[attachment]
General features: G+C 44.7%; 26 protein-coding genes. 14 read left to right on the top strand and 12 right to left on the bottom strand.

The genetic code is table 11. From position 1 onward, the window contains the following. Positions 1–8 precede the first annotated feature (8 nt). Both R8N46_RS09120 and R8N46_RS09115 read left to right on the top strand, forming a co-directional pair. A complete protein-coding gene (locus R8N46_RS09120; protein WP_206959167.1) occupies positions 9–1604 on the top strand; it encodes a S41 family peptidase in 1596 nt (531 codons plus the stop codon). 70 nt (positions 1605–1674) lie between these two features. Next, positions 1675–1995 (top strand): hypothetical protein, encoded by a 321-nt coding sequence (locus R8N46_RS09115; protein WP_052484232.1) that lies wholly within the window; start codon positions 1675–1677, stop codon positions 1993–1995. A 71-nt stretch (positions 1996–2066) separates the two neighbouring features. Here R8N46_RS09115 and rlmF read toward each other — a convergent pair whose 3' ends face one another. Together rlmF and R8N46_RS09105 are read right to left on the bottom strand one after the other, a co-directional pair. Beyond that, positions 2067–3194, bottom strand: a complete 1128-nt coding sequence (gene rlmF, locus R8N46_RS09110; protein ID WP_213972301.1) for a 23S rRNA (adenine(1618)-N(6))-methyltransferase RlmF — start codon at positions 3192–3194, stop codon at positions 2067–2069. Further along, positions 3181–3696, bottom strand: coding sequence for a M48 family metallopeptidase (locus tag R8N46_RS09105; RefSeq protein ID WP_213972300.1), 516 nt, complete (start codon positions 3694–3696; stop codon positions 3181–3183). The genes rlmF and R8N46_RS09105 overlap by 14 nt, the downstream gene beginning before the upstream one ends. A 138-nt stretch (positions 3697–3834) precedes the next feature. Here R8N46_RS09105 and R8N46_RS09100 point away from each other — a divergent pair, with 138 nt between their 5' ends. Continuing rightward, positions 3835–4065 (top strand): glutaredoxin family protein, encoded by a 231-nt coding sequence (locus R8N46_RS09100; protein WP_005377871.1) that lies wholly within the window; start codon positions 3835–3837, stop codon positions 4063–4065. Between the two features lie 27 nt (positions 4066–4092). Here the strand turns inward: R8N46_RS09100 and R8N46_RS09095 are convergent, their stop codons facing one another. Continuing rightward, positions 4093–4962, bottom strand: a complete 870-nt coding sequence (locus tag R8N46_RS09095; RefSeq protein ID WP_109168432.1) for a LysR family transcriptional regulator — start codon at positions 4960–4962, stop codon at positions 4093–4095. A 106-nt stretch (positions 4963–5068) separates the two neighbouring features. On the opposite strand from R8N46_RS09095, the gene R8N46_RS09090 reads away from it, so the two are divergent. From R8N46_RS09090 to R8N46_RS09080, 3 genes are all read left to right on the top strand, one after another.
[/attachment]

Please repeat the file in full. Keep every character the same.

General features: G+C 44.7%; 26 protein-coding genes. 14 read left to right on the top strand and 12 right to left on the bottom strand.

The genetic code is table 11. From position 1 onward, the window contains the following. Positions 1–8 precede the first annotated feature (8 nt). Both R8N46_RS09120 and R8N46_RS09115 read left to right on the top strand, forming a co-directional pair. A complete protein-coding gene (locus R8N46_RS09120; protein WP_206959167.1) occupies positions 9–1604 on the top strand; it encodes a S41 family peptidase in 1596 nt (531 codons plus the stop codon). 70 nt (positions 1605–1674) lie between these two features. Next, positions 1675–1995 (top strand): hypothetical protein, encoded by a 321-nt coding sequence (locus R8N46_RS09115; protein WP_052484232.1) that lies wholly within the window; start codon positions 1675–1677, stop codon positions 1993–1995. A 71-nt stretch (positions 1996–2066) separates the two neighbouring features. Here R8N46_RS09115 and rlmF read toward each other — a convergent pair whose 3' ends face one another. Together rlmF and R8N46_RS09105 are read right to left on the bottom strand one after the other, a co-directional pair. Beyond that, positions 2067–3194, bottom strand: a complete 1128-nt coding sequence (gene rlmF, locus R8N46_RS09110; protein ID WP_213972301.1) for a 23S rRNA (adenine(1618)-N(6))-methyltransferase RlmF — start codon at positions 3192–3194, stop codon at positions 2067–2069. Further along, positions 3181–3696, bottom strand: coding sequence for a M48 family metallopeptidase (locus tag R8N46_RS09105; RefSeq protein ID WP_213972300.1), 516 nt, complete (start codon positions 3694–3696; stop codon positions 3181–3183). The genes rlmF and R8N46_RS09105 overlap by 14 nt, the downstream gene beginning before the upstream one ends. A 138-nt stretch (positions 3697–3834) precedes the next feature. Here R8N46_RS09105 and R8N46_RS09100 point away from each other — a divergent pair, with 138 nt between their 5' ends. Continuing rightward, positions 3835–4065 (top strand): glutaredoxin family protein, encoded by a 231-nt coding sequence (locus R8N46_RS09100; protein WP_005377871.1) that lies wholly within the window; start codon positions 3835–3837, stop codon positions 4063–4065. Between the two features lie 27 nt (positions 4066–4092). Here the strand turns inward: R8N46_RS09100 and R8N46_RS09095 are convergent, their stop codons facing one another. Continuing rightward, positions 4093–4962, bottom strand: a complete 870-nt coding sequence (locus tag R8N46_RS09095; RefSeq protein ID WP_109168432.1) for a LysR family transcriptional regulator — start codon at positions 4960–4962, stop codon at positions 4093–4095. A 106-nt stretch (positions 4963–5068) separates the two neighbouring features. On the opposite strand from R8N46_RS09095, the gene R8N46_RS09090 reads away from it, so the two are divergent. From R8N46_RS09090 to R8N46_RS09080, 3 genes are all read left to right on the top strand, one after another.